Expert’s choice: You can invest like the Future Fund: Part 4.
Australia’s Future Fund is among the top 20 largest sovereign wealth funds globally. It was established in 2006 in response to our aging population and long-term pressure on the Commonwealth's finances. Each year, as required by the Future Fund Act 2006, an Annual Performance Statement is prepared for The Future Fund. A review of past reports highlights The Future Fund’s equity strategy and it is one that thousands of astute Australian investors are using too.
Each year, as required by the Future Fund Act 2006, an Annual Performance Statement is prepared for The Future Fund. Past reports are available at www.transparency.gov.au. A review of the reports indicates that, “In asset classes where manager skill is less evident (such as listed equities), we have been transitioning the portfolio to a cheaper, more passive approach.”
But the Future Fund does not take any ‘passive’ approach. They are smarter.
Earlier annual reports give interested readers an idea of what these “cheaper, more passive” approaches could be. According to the 2018/19 annual report the passive approach The Future Fund is taking “… systematically harvests equity risk premia through exposure to factors.” Wow!
But what does this mean? Simply, the Future Fund is using factor-based investing. So too, already, are lots of Australian investors, they just don’t refer to it as “harvesting risk premia”, or maybe they do.
Factors are identifiable, persistent drivers of risk and return over time. Factor-based investing can be implemented via rules-based, transparent indices. Passive funds, like ETFs, track indices, so as it can be surmised that The Future Fund’s cheaper passive approach is tracking factor-based indices, there are ETFs that track factor-based indices too.
Most traditional index providers have had the foresight to create factor-based indices in anticipation of increasing demand for low-cost passive investing alternatives.
MSCI, for example has created a range of factor-based indices that aim to isolate factors. And there is little wonder The Future Fund invests in these types of strategies. Over the past 25 years, according to MSCI, “Over time, individual factors have delivered outperformance relative to the market.”1That is factors have risen more than the market, as represented by the MSCI World ex Australia Index which is the benchmark index for international equities.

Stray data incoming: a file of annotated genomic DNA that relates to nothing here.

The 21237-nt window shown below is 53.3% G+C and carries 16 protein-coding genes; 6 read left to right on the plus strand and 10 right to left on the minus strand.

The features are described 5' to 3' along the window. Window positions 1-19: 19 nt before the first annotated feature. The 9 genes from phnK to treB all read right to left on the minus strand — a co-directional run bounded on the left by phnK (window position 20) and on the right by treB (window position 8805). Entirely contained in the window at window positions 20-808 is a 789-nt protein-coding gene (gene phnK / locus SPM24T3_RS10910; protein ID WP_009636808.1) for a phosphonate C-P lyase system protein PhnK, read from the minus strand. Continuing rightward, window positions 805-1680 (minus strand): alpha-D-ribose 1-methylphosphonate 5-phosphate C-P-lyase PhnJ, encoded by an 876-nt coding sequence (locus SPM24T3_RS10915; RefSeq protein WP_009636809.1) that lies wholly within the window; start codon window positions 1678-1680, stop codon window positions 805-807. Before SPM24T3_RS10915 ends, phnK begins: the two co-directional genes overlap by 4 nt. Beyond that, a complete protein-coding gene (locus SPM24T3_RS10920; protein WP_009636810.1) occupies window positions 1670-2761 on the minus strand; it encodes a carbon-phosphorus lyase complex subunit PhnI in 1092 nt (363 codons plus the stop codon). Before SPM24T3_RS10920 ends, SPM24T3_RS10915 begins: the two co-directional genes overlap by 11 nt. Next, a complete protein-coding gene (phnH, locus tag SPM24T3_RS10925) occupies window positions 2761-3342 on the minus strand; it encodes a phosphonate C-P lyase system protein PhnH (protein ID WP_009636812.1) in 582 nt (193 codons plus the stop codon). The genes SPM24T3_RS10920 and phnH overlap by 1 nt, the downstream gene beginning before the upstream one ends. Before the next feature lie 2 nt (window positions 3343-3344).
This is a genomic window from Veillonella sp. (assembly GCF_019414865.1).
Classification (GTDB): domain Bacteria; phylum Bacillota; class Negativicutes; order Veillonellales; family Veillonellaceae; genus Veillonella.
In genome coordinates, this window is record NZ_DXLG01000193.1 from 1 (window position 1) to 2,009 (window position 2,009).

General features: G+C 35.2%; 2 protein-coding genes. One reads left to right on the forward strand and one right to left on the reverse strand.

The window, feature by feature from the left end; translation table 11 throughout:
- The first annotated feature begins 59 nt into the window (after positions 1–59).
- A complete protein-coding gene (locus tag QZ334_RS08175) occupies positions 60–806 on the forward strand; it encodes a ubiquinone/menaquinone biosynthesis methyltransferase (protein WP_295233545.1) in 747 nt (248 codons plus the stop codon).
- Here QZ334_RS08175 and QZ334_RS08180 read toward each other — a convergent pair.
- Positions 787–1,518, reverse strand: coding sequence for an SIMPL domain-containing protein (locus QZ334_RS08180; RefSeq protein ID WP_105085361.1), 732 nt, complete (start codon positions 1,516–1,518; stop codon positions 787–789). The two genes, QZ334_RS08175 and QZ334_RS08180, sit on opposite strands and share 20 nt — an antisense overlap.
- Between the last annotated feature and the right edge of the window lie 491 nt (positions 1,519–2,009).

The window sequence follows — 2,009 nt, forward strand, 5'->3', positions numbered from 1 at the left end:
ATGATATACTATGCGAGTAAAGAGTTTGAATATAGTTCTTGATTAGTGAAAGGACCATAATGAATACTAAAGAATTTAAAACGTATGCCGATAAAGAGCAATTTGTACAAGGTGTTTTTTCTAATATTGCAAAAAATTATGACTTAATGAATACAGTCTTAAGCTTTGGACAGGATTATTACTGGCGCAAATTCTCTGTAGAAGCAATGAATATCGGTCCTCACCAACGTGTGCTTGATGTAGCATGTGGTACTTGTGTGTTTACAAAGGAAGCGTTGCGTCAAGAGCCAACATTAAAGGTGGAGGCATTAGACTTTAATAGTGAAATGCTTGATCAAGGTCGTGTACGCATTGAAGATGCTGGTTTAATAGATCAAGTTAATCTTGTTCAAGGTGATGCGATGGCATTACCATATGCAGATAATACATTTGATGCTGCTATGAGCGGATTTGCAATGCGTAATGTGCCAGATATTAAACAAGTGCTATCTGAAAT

One example of MSCI’s factor-based indices is its Quality Index series. These target international companies with a high return on equity (ROE), low leverage/debt and stable earnings. These are fundamentals famous investor Benjamin Graham suggested investors should not ignore in his book “The Intelligent Investor” and, we would argue, are key components for many active managers’ processes.
Graham is known as the ‘Father of Value Investing’, and MSCI has also created an Enhanced Value Index Series too. These target companies with high value scores based on price to book value, price to forward earnings and enterprise value to cash flow from operations
The chart below compares the long term returns of MSCI’s quality and enhanced value indices compared the market benchmark, MSCI World ex Australia Index. You can see, consistent with MSCI’s findings, these factors have delivered outperformance relative to the market over time. Prior to the GFC as economies were recovering and expanding during this time enhanced value outperformed. During the contraction and sluggish growth (slowdown) following the GFC and the COVID-19 lockdowns, quality came to the fore. Both have outperformed over the very long term.